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The authors of a study from The University of Arizona claim they have proved that infections early in life prevent asthma. They haven't.

Children who have older siblings are more likely to wheeze before age five, and these same children are far less likely to wheeze after age six. This tells you that having an older brother or sister exposes a child to earlier and more frequent infection that can cause wheezing, but these same children then are far less likely to wheeze after age six.

Consider that these children have siblings who bring them infections from school so they catch infections early and many infections cause wheezing in young children. Then when they start school and are exposed to many germs from their classmates, they are immune to infections that cause wheezing so they are less likely to wheeze.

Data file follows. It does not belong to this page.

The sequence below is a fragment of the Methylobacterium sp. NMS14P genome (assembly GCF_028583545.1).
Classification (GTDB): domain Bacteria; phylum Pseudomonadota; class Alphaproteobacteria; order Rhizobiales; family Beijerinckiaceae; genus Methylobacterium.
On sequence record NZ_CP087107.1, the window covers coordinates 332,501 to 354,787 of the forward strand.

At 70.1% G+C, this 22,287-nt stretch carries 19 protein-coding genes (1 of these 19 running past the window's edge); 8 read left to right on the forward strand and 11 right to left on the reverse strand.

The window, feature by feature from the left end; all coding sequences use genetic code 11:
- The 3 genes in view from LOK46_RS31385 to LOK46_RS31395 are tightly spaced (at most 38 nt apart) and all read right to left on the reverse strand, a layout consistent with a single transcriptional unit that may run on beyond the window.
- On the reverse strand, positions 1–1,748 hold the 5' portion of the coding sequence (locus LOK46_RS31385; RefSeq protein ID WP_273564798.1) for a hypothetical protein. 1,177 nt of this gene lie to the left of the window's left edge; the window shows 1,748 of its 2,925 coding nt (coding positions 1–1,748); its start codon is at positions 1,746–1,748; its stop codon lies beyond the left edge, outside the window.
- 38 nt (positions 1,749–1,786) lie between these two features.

NEJM August 24, 2000

Checked 8/9/05

June 1st, 2013
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About the Author: Gabe Mirkin, MD

Sports medicine doctor, fitness guru and long-time radio host Gabe Mirkin, M.D., brings you news and tips for your healthful lifestyle. A practicing physician for more than 50 years and a radio talk show host for 25 years, Dr. Mirkin is a graduate of Harvard University and Baylor University College of Medicine. He is board-certified in four specialties: Sports Medicine, Allergy and Immunology, Pediatrics and Pediatric Immunology. The Dr. Mirkin Show, his call-in show on fitness and health, was syndicated in more than 120 cities. Read More
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